Quick Links
Skip to main contentSkip to navigation

Tri-Point CUSD 6J

High School


Ajax Loading Image


Conflict Resolution

Even the healthiest relationships, at times, experience conflict.  Conflict can be stressful, but if effectively resolved, conflict can build a stronger friendship.


Understand the Problem.  Make sure you understand the other person – ask their viewpoint.  Use active listening skills.  Before you reply, repeat what the other person said as a way of clarifying potential areas of misunderstanding and demonstrating respect.  When you reply, emphasize the fact that you are presenting your perception of the problem.




As you respond, try to avoid what are called "Blaming" attacks. This occurs when we use the second person pronoun 'you' and attach blame to an action. For example, "We would not have been late had 'you' not taken so long getting back here."  Avoid using language that may be perceived as provocative or insulting.

Agree on the problem.  Keep focused on the here and now. Slipping into  conflict over past issues can derail the discussion. Sometimes we do not recall the details of past conflicts, nor do we have any control over changing the past. Stay in the present.

Only one problem at a time can be solved. Avoid gunnysacking, that is the practice of unloading several problems at once. This only serves to confuse the parties and often results in limited, if any, closure on the central concerns;

Brainstorm Possible Solutions. If everyone is going to feel satisfied with the resolution, it will help if everyone has had fair input in generating solutions. Brainstorm possible solutions, and be open to all ideas, including ones you never considered before.

Negotiate a Solution.  By this stage, the conflict may be resolved: Both sides may better understand the position of the other, and a mutually satisfactory solution may be clear to all.

Here are some suggestions:

Try to avoid raising your voice as this may be interpreted as intimidating or elicit similar defensive behavior on the part of the other person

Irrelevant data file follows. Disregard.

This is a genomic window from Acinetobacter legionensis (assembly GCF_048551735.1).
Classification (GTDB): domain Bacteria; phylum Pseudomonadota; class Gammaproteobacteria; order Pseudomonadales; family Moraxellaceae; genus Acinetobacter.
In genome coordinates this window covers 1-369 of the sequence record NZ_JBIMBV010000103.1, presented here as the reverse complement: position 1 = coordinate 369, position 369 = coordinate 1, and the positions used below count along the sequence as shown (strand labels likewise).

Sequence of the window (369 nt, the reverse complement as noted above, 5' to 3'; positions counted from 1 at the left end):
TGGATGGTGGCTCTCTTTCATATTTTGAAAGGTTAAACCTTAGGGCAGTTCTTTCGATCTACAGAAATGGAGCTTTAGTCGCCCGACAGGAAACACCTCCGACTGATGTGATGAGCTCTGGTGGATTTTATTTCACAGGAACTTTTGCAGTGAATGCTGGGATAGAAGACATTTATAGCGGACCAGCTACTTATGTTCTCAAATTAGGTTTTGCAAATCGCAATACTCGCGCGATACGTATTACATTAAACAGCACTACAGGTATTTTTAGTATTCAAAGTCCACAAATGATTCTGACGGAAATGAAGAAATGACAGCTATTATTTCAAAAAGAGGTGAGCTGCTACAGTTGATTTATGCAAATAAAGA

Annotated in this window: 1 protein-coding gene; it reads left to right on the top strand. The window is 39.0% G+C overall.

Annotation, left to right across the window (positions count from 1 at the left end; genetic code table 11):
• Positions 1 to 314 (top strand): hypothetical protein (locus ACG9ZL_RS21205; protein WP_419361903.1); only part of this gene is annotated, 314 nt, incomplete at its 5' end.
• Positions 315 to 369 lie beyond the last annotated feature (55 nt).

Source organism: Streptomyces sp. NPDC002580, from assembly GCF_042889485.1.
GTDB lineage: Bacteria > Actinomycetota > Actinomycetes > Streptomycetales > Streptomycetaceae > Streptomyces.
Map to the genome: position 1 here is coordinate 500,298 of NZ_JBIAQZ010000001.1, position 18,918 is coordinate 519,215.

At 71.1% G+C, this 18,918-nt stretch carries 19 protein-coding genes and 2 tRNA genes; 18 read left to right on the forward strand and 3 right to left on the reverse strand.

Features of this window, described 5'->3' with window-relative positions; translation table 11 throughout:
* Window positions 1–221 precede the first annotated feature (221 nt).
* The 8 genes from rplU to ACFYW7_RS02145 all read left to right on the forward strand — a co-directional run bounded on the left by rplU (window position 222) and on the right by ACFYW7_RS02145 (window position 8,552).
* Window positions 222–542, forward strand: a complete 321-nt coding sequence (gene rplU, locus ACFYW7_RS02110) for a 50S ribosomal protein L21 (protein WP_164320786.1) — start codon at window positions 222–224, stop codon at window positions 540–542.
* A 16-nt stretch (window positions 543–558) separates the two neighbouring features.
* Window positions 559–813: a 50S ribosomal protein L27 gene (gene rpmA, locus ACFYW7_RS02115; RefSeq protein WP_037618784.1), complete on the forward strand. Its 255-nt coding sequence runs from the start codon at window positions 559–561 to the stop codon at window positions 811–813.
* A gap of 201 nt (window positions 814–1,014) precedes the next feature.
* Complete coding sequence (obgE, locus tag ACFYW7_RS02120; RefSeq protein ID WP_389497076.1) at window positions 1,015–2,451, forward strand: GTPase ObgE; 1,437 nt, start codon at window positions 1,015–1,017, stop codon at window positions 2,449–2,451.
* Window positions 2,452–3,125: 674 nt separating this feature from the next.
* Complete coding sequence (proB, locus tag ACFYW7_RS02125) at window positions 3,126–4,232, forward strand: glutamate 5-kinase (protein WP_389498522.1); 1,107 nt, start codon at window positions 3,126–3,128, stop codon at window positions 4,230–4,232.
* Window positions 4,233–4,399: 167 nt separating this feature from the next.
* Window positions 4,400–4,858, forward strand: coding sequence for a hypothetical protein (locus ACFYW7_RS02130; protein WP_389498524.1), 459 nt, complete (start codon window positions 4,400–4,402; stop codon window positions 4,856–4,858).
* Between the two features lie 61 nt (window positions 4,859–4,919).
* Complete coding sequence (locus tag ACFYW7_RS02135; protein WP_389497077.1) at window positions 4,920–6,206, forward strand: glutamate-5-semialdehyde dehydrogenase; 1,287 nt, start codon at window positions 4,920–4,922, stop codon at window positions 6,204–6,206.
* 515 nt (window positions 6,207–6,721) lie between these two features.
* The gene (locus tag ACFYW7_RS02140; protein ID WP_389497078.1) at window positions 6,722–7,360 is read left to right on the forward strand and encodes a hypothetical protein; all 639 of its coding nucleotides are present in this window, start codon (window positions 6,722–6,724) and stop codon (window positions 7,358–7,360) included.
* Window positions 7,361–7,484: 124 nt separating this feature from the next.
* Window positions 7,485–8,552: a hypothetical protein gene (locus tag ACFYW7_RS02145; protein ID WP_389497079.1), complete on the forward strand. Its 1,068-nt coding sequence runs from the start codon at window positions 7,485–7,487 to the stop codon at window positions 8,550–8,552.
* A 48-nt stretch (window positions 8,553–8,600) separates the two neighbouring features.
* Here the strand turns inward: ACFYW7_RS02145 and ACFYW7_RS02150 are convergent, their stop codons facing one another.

Look for several solutions. Look outside the lines and see if the two of you can think of multiple ways of solving the problem. Be creative.

Keep a sense of humor. Nurture your creativity by using your humor.

Take into consideration the time and place of the conflict. Perhaps where you are physically and emotionally merits a change in time and location before the discussion continues. It is also okay to contract for time limits on the discussion for any given session.

Examine your own motives for the conflict. Are their attitudes or beliefs that may be temporarily suspended to better understand the other’s perspective?

What If We Can’t Get Anywhere?

Some problems are not easily resolved. As individuals, we can only control our own actions.  We can not make others behave a certain way.   Everyone has some form of undesirable situations in life.  But it is up to the individual to determine how he or she reacts to those problems.  If we are upset about our problems, we have two problems -- the problem, and our upset about it.  Most people want to have the fewest number of problems possible.  So when we learn how to more calmly accept a problem, not only do we feel better, but we usually put ourselves in a better position to make use of our intelligence, knowledge, energy, and resources to resolve the problem.